Article Text

  1. T. S. Caudill1,
  2. A. R. Hoellein1,
  3. M. J. Lineberry1,
  4. J. F. Wilson1,
  5. S. A. Haist1
  1. 1University of Kentucky, Lexington, KY


Background Only about 20% of Americans consume the recommended proportions of fruits and vegetables and achieve the recommended level of physical activity. Also, only 40% of patients receive dietary or exercise advice from their doctor. Therefore, nutrition and physical well-being (NPWB) knowledge and counseling skills should be part of medical student curriculum. The purpose of this study is to determine the impact of a NPWB workshop (WS) using standardized patients (SPs) on knowledge and clinical skills of third-year medical students.

Methods A 4-hour NPWB WS was developed as part of a new curriculum for a required third-year 4-week primary care internal medicine clerkship. The NPWB WS and three other novel WSs were randomized for delivery to half of the rotational groups. The NPWB WS incorporates four SP cases representing different clinical challenges (exercise prescription, diabetic dietary counseling, stress reduction strategies, and low-carbohydrate diet counseling). A faculty preceptor facilitates group discussion. Participating students are also provided a 17-page NPWB reference. All students in every rotation group are assigned NPWB readings. At the end of the 4 weeks, all students take a 100-item written examination (seven NPWB questions) and a nine-station SP examination (one NPWB station), including a post-SP encounter open-ended written exercise. Written examination NPWB scores, NPWB SP checklist scores, and NPWB open-ended written scores of WS participants and nonparticipants were analyzed by means and multiple regression approaches solving for performance on a preventive medicine station and USMLE Step 1.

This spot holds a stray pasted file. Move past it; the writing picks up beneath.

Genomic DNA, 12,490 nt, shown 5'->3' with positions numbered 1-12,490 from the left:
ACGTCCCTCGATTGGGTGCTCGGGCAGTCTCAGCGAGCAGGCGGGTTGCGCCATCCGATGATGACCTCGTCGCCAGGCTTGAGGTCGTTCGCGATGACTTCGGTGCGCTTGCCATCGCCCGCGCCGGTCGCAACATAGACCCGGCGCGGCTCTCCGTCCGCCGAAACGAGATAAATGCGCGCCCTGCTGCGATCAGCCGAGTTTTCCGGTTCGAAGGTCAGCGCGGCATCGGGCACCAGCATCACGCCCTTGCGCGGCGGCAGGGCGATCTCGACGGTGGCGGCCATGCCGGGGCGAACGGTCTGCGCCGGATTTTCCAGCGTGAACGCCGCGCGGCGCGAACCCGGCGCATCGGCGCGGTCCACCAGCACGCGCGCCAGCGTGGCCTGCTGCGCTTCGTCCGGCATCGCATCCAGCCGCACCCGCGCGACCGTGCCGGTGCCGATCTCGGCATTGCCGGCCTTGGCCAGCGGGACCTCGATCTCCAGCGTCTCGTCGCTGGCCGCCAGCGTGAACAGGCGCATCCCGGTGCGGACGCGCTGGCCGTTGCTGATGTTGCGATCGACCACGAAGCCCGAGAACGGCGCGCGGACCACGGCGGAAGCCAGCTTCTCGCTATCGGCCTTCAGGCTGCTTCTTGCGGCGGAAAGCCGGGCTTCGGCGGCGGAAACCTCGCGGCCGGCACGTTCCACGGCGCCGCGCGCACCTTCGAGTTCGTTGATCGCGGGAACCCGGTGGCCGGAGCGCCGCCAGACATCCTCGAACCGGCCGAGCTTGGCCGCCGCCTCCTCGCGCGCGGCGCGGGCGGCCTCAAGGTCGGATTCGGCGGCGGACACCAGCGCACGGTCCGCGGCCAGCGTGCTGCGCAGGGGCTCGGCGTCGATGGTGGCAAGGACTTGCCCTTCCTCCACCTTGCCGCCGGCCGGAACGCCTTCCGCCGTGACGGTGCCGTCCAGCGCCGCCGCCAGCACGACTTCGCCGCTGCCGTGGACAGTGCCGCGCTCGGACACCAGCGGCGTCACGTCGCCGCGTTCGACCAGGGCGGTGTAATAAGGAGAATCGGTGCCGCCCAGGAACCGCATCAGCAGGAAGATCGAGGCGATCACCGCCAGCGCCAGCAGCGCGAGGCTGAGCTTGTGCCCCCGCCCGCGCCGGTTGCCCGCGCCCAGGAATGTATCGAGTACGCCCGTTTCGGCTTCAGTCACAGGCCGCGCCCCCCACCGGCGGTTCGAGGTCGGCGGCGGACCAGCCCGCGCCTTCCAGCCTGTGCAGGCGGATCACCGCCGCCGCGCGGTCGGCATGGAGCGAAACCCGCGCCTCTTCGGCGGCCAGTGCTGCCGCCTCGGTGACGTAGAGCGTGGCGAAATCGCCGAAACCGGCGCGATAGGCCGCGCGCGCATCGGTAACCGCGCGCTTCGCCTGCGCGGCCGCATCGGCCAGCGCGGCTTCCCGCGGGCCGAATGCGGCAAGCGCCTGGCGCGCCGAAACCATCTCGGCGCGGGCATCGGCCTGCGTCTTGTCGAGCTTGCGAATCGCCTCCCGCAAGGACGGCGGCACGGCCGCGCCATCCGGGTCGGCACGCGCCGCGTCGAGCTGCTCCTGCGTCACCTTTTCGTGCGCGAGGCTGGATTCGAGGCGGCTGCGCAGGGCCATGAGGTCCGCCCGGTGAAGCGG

Results The NPWB WS was delivered to 12 of the 24 rotation groups during the 2004-2006 academic years. Ninety-four students participated in the WS and 92 did not. WS participants performed significantly better than nonparticipants on the post-SP encounter written exercise (4.7 ± 1.8 vs 2.8 ± 1.4, F = 60.5, p < .0001) and the NPWB written examination items (5.7 ± 1.0 vs 4.9 ± 1.2, F = 24.0, p < .001). There was a trend toward a significant difference on the NPWB-specific SP checklist items (23.8 ± 3.8 vs 22.4 ± 5.3, F = 3.4, p = .066).

Conclusions Students participating in a 4-hour SP WS exhibit superior NPWB knowledge as assessed by open-ended and multiple-choice questions, and there is a trend toward better clinical skills as assessed by an SP checklist.

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